Sat Essay Question
While the essay on both the ACT and SAT is now optional, many colleges still require a writing score as part of the college application.Preparing for the ACT or SAT essay can be daunting, however, with proper tutoring and guidance, students can achieve strong writing scores that will only help enhance their college applications.Before preparing for the SAT or ACT essay, make sure you know what to expect on each.The SAT and ACT Essays each present new and unique challenges, each the product of a recent redesign that has vastly changed both the look of each writing test as well as the rubric with which a student’s essay is graded.It’s important that students understand this crucial difference, especially those choosing between the SAT and ACT tests.Each prompt presents its own particular challenges and difficulties, and it’s important that the student know what is expected of their writing to achieve the best score possible.It’s all about the “real world”, and it’s no different with the SAT essay test. (Talk about a hand cramp)During these 50 minutes, you’re still only writing one essay.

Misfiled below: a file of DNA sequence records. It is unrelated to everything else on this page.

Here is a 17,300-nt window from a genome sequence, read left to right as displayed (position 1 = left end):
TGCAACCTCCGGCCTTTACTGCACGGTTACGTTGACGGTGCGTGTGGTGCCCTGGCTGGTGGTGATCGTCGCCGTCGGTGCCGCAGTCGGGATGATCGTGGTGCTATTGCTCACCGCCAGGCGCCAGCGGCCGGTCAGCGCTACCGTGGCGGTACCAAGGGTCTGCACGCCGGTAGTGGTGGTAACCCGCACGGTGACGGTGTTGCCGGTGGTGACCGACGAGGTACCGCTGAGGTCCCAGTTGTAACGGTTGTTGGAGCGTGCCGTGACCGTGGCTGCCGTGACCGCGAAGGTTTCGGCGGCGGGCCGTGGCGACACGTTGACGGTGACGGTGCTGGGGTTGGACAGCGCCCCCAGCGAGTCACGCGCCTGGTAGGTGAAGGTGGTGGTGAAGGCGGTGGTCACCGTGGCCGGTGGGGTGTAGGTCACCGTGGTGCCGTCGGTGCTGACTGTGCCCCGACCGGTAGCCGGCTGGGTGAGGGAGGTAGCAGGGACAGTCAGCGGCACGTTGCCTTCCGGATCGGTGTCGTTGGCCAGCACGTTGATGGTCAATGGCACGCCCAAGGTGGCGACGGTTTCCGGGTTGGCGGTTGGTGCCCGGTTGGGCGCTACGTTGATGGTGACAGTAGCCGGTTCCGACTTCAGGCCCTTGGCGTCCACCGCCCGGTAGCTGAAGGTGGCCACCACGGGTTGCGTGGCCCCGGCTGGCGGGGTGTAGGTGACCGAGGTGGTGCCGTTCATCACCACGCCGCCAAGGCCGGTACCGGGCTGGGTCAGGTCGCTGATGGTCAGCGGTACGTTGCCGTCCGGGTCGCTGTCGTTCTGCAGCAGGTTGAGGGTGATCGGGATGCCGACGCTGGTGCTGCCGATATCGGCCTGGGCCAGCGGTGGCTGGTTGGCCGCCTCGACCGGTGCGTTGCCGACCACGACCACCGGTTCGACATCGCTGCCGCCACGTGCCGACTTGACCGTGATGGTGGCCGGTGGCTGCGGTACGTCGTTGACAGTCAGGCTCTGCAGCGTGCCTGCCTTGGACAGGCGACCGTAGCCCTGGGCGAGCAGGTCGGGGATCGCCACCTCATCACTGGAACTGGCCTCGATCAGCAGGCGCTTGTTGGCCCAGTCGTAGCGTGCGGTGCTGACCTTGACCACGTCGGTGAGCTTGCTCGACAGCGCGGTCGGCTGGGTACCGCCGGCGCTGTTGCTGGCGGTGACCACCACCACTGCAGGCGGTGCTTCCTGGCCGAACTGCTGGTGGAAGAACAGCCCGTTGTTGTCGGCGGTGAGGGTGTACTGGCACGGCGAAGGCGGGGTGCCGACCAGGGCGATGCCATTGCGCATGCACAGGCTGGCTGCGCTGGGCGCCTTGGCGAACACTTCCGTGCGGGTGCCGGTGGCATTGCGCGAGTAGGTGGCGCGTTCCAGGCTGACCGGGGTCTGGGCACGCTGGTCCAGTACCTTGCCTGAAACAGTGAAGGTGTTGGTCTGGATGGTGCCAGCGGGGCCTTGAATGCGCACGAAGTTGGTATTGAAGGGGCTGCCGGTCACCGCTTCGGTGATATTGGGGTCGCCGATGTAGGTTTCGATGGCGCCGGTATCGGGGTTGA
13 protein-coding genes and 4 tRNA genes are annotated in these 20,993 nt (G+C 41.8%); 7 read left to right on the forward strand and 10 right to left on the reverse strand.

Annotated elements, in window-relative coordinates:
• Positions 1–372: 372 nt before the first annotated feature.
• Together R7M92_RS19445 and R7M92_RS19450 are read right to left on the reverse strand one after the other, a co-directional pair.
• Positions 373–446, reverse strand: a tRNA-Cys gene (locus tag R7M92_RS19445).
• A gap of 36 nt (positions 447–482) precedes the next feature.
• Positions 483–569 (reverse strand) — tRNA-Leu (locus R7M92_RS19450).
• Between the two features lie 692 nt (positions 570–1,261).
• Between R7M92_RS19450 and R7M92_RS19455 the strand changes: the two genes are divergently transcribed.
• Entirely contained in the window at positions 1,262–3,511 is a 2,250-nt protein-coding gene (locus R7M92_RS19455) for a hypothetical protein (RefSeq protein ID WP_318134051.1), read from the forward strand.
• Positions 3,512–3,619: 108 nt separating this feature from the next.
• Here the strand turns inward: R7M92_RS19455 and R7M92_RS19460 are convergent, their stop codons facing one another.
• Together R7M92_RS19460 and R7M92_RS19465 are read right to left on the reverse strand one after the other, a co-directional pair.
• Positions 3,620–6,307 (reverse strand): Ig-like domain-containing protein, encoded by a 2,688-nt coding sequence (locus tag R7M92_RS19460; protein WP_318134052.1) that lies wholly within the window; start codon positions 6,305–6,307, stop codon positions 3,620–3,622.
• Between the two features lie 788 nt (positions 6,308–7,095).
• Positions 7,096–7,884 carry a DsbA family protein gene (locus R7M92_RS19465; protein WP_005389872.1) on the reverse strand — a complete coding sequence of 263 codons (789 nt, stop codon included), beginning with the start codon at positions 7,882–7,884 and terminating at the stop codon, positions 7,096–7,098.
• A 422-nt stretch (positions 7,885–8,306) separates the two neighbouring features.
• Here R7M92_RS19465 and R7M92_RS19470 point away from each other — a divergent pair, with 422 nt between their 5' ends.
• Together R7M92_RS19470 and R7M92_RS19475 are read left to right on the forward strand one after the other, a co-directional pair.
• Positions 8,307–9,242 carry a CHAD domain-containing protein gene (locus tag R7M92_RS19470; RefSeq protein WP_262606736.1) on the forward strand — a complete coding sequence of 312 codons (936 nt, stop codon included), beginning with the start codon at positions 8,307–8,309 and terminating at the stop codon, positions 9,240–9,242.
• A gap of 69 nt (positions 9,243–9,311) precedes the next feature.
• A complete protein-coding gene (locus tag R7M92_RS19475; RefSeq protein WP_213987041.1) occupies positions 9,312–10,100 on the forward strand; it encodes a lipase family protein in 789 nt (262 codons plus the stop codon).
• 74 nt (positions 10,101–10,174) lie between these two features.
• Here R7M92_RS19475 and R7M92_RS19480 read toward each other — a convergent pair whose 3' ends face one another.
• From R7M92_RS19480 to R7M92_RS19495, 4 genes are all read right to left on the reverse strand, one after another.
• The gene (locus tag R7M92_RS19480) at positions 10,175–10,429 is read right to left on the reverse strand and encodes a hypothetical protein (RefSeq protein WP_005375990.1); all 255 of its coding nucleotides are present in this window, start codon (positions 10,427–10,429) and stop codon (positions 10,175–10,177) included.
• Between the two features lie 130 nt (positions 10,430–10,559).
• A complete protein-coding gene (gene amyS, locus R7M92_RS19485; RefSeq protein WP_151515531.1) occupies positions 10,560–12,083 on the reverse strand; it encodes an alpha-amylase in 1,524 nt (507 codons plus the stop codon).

Even though the essay is optional on both exams, many colleges still require an SAT or ACT essay or writing score in order to be considered for admission.If you have read my other articles about the pieces of the new SAT, you’ve probably noticed a trend.The test sections have all been redone to reflect a “college assignment” kind of feel. The previous version of the SAT had a required essay component that you only had 25 minutes to complete.For more information on our tutoring and SAT and ACT test prep services, fill out the form below. In 50 minutes, you'll be required to read a text and write a logical, well-constructed analysis of the author's argument.The SAT Essay No other SAT section has been transformed to the extent the SAT Essay has in the recent redesign.The new SAT Essay is a lengthy and uniquely challenging section.The new SAT Essay section presents an extended piece of nonfiction prose, often times an article excerpted from the likes of or a Condé Nast publication, ranging between 650-800 words, then asks the student to write a five-paragraph essay that identifies, explains, and evaluates the stylistic, rhetorical, and logical elements of the text that contribute to its meaning – all in the span of 50 minutes.All the prompts stick to the following template: “Write an essay in which you explain how [the author’s name] builds an argument to persuade his/her audience…your essay should not explain whether or not you agree with [the author’s] claims, but rather explain how [the author] builds an argument to persuade his/her audience.”The SAT prompt does not ask for the student’s opinion on the passage, it tests for how well the student understands the passage’s argument and how the author makes the argument.We’ll first look at the basics of the ACT essay, how it is graded, and how best to strategize before moving our discussion to the SAT essay.The ACT Essay The ACT writing test is a 40-minute essay that not only measures writing skills, but also reading and pre-writing skills, which include brainstorming ideas and outlining an essay structure.